I confess that it was only a few months ago that I was first made aware of Peter Attia. I follow several health and longevity podcasts and someone recommended his, called The Drive. Since then I have listened to a dozen episodes and really appreciate his analytical approach to health.
His background is as a physician and more recently he established Early Medical, a practice operating out of Austin, Texas. He coined the term “Medicine 3.0” to differentiate the way he operates from most other practices. Rather than simply treating patients when they’re sick, he invests a lot of time and effort on the preventative side of medicine.
Medicine 3.0 is the main topic of this book and allows him to illustrate the difference between what’s currently practiced, and what’s optimal. He uses the term “slow deaths” to describe the diseases of ageing, like cancer and dementia. They’re slow because they involve a cumulative processes that take place across several decades of life – even if symptoms only show in the final years. For that reason we can take action much earlier than we think, intervening as early as our twenties to ensure a healthy retirement.
The final part of the book outlines the “four pillars” – exercise, nutrition, sleep and emotional health. These are the tools with which we can give ourselves the best chance of a long and healthy life. I found this to be an enlightening read, full of practical tips that can be implemented straight away to improve my health and well-being for years to come.
PRO TIP: Take notes! When you read a book, use a blank sheet of paper as a bookmark. Write down any interesting facts and information from the book. This condenses a whole book into 3-4 pages of key notes that are important and relevant to you.
My Notes on Outlive
- Longevity does not mean living forever, or even routinely reaching 150. The focus should be on increasing health-span, the years spent in good health, and not just lifespan. (Chapter 1)
The principles of medicine 3.0 are (Chapter 2):
- A focus on prevention rather than treatment
- Acknowledging that everyone is unique
- An acceptance that some interventions carry an inherent risk
- That it’s more valuable to improve health-span than lifespan
The “four horsemen” that are responsible for the majority of deaths are:
- Heart disease
- Neurodegenerative disease
- Metabolic dysfunction
- One of the most important longevity genes is APOE. Ideally you’d want a neuroprotective e2 allele and to avoid having one or two copies of the e4 allele. (Chapter 4)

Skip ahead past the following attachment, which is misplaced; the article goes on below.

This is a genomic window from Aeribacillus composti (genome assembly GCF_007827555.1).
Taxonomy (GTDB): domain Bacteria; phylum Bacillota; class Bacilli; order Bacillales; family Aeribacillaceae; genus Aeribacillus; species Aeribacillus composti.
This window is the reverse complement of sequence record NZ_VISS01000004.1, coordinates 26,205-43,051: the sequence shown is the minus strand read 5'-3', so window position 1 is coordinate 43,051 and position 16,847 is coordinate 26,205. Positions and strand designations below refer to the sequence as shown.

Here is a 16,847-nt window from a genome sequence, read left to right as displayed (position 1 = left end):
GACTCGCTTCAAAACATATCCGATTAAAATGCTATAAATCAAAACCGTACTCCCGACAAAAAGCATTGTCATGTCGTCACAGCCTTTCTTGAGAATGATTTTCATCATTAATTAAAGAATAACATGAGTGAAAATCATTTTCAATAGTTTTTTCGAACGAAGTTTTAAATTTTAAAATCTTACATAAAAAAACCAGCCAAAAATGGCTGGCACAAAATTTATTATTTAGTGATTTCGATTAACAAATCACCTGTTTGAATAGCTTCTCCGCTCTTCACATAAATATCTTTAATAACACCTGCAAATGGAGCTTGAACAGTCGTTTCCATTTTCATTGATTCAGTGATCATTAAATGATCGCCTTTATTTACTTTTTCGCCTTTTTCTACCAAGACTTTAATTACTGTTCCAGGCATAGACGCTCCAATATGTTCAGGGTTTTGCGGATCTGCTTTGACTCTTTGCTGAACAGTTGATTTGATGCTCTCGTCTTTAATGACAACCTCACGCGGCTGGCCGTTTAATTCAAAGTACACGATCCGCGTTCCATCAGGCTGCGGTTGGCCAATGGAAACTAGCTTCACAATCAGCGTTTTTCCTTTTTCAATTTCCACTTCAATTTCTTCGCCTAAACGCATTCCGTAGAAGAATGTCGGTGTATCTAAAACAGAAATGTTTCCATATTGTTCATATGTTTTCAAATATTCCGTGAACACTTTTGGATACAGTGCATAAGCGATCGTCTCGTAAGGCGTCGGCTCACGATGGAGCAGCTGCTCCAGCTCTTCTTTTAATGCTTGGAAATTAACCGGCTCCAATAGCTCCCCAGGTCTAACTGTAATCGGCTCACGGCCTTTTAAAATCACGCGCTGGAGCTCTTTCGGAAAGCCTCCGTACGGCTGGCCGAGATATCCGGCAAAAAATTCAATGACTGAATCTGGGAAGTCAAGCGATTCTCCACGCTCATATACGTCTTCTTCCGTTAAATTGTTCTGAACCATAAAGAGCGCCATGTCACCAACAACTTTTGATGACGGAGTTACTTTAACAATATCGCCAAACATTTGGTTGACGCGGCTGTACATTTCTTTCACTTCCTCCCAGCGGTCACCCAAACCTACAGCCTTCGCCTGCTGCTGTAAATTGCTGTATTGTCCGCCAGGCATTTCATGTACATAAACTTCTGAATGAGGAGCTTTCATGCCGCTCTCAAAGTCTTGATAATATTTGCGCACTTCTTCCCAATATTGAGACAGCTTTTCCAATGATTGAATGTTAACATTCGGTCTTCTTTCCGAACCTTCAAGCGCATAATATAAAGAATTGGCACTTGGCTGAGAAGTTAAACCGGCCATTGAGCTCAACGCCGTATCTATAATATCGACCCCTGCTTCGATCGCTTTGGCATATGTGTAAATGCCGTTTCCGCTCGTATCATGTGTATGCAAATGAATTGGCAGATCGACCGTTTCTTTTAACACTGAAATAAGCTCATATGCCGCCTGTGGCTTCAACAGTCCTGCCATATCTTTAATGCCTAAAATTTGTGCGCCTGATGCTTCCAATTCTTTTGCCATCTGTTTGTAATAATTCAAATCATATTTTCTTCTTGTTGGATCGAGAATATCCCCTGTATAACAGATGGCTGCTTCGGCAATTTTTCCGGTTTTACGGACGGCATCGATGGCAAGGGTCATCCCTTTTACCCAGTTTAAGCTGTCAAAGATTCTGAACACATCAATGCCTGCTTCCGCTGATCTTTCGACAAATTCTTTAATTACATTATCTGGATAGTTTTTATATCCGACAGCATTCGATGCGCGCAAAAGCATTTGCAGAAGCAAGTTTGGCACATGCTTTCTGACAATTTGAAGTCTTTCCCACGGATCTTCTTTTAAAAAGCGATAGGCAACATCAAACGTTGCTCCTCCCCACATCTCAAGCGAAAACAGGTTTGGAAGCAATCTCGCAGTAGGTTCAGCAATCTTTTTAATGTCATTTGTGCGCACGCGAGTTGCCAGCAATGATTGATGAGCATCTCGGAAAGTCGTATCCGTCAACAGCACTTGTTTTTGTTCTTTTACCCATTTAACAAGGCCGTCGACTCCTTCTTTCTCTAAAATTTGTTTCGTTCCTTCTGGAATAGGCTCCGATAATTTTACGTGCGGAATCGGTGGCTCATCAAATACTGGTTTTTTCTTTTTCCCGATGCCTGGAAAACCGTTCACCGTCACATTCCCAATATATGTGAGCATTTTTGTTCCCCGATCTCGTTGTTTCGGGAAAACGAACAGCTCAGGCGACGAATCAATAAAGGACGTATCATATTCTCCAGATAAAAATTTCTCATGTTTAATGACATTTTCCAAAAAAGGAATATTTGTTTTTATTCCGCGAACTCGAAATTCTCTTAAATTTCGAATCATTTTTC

- Caloric restriction (CR) in animal studies has extended lifespan by 15-45%, but the same may not be true for humans as there’s an increased risk of infection, injury and frailty. (Chapter 5)
The definition of metabolic dysfunction is meeting three of the following, though meeting any one of them is a bad sign (Chapter 6):
- High blood pressure (>130/85)
- High triglycerides (>150mg/dL)
- Low HDL Cholesterol (<40mg/dL in men, <50mg/dL in women)
- Central adiposity (waist > 40 inch in men, 35 inch in women)
- Elevated fasting glucose (>110 mg/dL)
- The canary in the coal mine for metabolic dysfunction is elevated insulin. He administers an Oral Glucose Tolerance Test but measures both glucose and insulin for the following two hours. (Chapter 6)
Total Cholesterol is only slightly more relevant to cardiovascular risk than eye colourPeter Attia (Chapter 7)
- The level of Apolipoprotein B in your blood is far more relevant than total cholesterol (Chapter 7).
- Lipoprotein (a), referred to as Lp(a), is very dangerous in high levels. The level is largely genetic and some people can have up to 100 times the average so it’s worth testing once. (Chapter 7)
- Alzheimer’s disease is not reversible and can’t (yet) be treated once it starts. (Chapter 8)
- People who learn a new language or a musical instrument are more robust to cognitive decline as they have built up more of a “cognitive reserve”. (Chapter 9)
VO2max may be the single most important marker for longevityPeter Attia (Chapter 11)
- Peter likes to use the concept of the “centenarian decathlon” with his patients. The idea is to start training now so that when you reach 100 years old you are capable of daily tasks. With the natural decline of ageing you need to be capable of doing much more at your current age. (Chapter 11)
- VO2max declines about 1% per year and 1.5% per year after the age of 50. (Chapter 12)
- For strength training and stability, Peter hosts tutorial videos on his website. (Chapter 13)
- Most people spend too long on “resumé virtues” and not enough on “eulogy virtues”. They might have a great CV but don’t consider what those closest to them might say at their funeral. (Chapter 17)
Longevity is meaningless if your life sucksPeter Attia (Chapter 17)
If you listen to his podcast he covers a lot of the same material. I’ve heard him say Lp(a) “L P little A” enough times that I now read it in his voice. I thought it was a well constructed book that works as a great summary of what we need to do to stay in good health. For an additional resource, there is a digital program called Early which is launching in mid-2023. It allows someone a experience similar to what a patient goes through in his medical practice. More details are available here.